La Crosse County on pace to set record for suicide deaths this year
LA CROSSE, Wis. (WKBT) – La Crosse County is on pace to set a new record, and not one to cheer about.
The medical examiner’s office says 23 people have died by suicide so far this year, matching the county’s record set in 2018.
Medical examiner Tim Candahl says he can’t point to a specific reason why suicides are at a record pace.
But he did point out one alarming trend — more college-aged people are taking their own lives.
A Gundersen Health System nurse’s daughter died by suicide nearly 14 years ago, and she wants to let others know they’re not alone.
“She was not someone you would suspect having mental illness at all,” said Deb Mahr, mother of Kaitlin, who passed away from suicide in November 2007.
Kaitlin was someone her mom describes as an overachiever.
“She was a dancer,” Mahr said. “She was valedictorian of her class at Onalaska High School.”
But Mahr says her daughter’s personality changed forever during college.
“It was like night and day,” Mahr said. “I didn’t even know this child anymore.”
At the age of 20, Kaitlin took her own life.
“This was her first time away from home,” Mahr said. “She had a lot to offer, but her mental illness just got in the way.”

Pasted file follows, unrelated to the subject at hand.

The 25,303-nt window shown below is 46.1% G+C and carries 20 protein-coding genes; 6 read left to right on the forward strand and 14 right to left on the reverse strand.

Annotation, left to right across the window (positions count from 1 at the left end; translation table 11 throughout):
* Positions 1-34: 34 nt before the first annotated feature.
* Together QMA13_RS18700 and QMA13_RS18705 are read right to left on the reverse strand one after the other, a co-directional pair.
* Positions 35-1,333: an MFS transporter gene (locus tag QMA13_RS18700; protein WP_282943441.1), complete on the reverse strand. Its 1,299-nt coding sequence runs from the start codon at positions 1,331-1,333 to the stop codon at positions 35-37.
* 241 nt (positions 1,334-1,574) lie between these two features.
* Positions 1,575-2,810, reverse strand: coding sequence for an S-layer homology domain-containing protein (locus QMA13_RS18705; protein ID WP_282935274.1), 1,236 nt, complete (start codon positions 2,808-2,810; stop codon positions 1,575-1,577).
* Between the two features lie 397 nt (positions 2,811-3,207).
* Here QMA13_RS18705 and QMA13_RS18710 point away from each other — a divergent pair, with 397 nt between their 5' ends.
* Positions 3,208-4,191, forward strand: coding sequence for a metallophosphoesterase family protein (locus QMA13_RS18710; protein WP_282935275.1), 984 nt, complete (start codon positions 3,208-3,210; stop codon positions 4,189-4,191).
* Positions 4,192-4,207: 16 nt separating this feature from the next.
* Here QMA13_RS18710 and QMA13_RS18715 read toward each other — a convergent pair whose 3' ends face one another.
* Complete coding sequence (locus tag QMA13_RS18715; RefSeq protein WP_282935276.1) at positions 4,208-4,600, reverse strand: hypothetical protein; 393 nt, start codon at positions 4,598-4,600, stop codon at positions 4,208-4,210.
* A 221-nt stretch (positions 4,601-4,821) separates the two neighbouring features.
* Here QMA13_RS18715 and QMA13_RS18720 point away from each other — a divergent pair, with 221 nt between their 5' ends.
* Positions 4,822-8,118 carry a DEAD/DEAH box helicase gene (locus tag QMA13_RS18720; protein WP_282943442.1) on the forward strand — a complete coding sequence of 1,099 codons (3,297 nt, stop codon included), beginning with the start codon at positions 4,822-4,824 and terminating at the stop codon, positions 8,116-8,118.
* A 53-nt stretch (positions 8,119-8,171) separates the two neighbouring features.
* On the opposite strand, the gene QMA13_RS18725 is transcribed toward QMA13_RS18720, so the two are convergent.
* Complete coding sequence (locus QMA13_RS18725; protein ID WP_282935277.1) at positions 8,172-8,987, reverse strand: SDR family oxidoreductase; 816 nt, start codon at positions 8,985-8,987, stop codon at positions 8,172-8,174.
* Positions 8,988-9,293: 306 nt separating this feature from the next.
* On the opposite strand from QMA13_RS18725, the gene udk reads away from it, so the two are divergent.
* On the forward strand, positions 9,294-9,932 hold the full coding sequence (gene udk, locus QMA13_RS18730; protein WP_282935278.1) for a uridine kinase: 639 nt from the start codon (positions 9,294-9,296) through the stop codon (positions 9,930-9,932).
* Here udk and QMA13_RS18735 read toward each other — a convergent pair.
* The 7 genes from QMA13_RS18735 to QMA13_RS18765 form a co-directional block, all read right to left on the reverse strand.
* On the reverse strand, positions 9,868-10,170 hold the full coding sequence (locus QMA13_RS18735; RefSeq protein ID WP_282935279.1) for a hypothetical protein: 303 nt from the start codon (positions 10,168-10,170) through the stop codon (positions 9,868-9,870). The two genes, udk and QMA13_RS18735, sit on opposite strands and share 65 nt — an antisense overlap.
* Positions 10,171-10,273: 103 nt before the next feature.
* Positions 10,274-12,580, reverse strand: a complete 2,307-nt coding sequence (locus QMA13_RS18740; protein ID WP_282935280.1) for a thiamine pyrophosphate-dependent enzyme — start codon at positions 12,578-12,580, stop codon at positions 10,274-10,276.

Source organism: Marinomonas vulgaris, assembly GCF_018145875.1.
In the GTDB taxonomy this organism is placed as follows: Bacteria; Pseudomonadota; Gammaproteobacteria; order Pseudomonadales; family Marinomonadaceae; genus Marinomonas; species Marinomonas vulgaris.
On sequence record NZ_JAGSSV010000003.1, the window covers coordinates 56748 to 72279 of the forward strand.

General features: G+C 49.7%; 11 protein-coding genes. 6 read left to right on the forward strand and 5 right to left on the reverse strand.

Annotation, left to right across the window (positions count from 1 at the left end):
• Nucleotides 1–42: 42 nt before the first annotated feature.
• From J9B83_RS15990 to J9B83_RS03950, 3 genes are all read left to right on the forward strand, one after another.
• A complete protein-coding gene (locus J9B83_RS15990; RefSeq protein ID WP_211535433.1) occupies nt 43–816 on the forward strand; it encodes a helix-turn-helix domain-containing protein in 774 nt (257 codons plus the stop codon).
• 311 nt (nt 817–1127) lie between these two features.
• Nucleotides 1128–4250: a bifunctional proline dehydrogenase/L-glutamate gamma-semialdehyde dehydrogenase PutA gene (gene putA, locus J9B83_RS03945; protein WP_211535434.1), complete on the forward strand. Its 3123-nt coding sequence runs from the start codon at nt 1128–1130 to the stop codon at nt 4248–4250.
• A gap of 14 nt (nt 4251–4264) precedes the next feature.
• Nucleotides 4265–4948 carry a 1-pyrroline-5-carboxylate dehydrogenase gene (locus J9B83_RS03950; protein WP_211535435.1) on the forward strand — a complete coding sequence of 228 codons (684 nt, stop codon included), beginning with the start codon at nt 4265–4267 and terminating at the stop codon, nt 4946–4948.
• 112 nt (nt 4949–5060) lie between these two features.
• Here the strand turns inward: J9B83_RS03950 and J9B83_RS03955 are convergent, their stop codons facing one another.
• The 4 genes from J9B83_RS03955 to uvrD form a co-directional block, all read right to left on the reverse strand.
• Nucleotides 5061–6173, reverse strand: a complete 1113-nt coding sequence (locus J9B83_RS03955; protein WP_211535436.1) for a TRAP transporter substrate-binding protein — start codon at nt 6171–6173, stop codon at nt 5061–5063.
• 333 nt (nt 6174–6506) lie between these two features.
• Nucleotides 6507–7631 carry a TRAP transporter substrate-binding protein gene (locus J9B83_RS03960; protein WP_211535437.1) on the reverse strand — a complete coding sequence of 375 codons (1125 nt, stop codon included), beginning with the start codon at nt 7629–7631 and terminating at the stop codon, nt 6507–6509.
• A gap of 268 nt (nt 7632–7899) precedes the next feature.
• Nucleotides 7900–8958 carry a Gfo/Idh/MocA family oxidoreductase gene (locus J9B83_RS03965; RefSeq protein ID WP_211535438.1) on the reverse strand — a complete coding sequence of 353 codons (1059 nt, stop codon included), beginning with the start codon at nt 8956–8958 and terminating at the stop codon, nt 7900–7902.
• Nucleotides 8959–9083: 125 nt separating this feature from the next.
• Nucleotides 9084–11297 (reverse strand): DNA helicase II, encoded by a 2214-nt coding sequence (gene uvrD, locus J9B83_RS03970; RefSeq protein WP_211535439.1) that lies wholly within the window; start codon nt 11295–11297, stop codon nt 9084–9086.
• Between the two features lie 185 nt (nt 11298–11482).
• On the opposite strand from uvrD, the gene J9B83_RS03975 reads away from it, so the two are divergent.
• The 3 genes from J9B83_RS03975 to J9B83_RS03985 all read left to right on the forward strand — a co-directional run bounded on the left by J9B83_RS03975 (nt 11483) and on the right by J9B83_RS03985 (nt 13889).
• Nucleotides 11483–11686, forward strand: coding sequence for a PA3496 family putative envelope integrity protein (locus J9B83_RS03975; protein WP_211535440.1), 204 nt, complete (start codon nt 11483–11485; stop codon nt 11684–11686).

In her memory, Mahr helped create a program called Kaitlin’s Table, which helps bring mental health awareness to younger people.
But deaths by suicide are going in the wrong direction.
People dying from suicide are as young as 18, and as old as 80, Candahl said.
But the county right now is seeing more college-aged individuals take their own lives, with four doing so in the county this year, he said.
“That is alarming,” Candahl said.
And Candahl says social media is not helping.
“You know it’s like a game,” Candahl said. “The game never ends up good when it comes to my department.”
It can be difficult for many people who have suicidal thoughts to admit it, Candahl said.
“The ones that come in and say we have a problem, those are the ones that get saved,” he said.
Many mental health resources are available, but Candahl wonders what we can do better.
“It’s the million dollar question. What can we do more of,?” Candahl said.
Mahr says the pandemic is still keeping people isolated from others.
And she says we need to get more people to educate themselves together, before it’s too late for them, and more unwanted records are set.
“It scares me, because I don’t think it’s going to end in the near future,” Mahr said.
The medical examiner’s office recorded 16 suicide deaths in 2019 and 2020.
If you need help, you can always call 2-1-1.
There are many other resources locally and nationally. More information is below.
- National Suicide Prevention Lifeline
- Great Rivers 2-1-1
- HOPE text line: 741741
- La Crosse County Crisis Line (608) 784-HELP
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